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A Hard Look at Hard Power: Assessing the Defense Capabilities of Key U.S. Allies and Security Partners

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Since the end of World War II, the United States has made maintaining a favorable balance of power in Eurasia a core element of its national security strategy. It did so in good measure by maintaining a large conventional military force that was based not only at home, but also in bases spread across Europe and Asia. That strategy was buttressed by developing security ties and alliances with key powers and frontline states. The implicit bargain was that the United States would help keep the peace on their door front if they would provide access from which American forces could operate and, in turn, maintain credible forces themselves to reinforce and support U.S. efforts at keeping the great power peace. The question raised by this collection of essays is Is that bargain unraveling As the following chapters note, since the end of the great power threat posed by the Soviet Union, both the United States and its principal allies have seen fit to cut the size of their forces substantially and, in most cases, slowed efforts at replacing military systems and platforms. The quandary many of America s allies have faced is, on the one hand, reforming their militaries to make them more expeditionary and useful for addressing various security problems such as piracy, terrorism, and the instability brought about by collapsing regimes. On the other hand, not having the political resources at home to prioritize defense spending in the face of domestic demands and, more recently, faltering economies are also problems that need to be considered. The result is smaller, half-modernized militaries with often significant gaps in key capabilities. The strategic problem is that, while its allies and partners have shrunk their militaries, so too has the United States.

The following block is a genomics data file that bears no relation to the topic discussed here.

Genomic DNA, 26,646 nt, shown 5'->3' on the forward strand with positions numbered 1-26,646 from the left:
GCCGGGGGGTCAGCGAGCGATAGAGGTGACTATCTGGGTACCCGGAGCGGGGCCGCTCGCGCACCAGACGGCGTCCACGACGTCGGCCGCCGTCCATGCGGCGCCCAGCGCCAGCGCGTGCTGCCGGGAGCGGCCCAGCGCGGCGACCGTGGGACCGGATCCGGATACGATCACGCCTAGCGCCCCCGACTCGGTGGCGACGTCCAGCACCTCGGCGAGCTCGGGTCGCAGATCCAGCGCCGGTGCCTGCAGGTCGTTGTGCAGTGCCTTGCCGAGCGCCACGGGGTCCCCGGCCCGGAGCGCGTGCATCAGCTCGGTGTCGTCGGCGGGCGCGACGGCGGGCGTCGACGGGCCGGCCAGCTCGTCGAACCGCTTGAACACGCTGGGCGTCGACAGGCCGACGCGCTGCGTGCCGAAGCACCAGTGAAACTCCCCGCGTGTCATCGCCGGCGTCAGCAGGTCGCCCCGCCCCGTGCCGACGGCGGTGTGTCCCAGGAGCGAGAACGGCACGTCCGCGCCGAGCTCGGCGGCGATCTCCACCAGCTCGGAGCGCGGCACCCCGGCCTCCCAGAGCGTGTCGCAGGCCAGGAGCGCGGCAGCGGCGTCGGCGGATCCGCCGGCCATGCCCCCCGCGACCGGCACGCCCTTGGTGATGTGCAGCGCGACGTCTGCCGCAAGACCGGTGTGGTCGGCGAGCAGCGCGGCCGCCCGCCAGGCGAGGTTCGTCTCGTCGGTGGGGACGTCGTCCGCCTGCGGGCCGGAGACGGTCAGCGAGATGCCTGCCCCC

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  • Economics and Cost Analysis
  • Government and Political Science
  • Military Forces and Organizations
  • Military Operations, Strategy and Tactics

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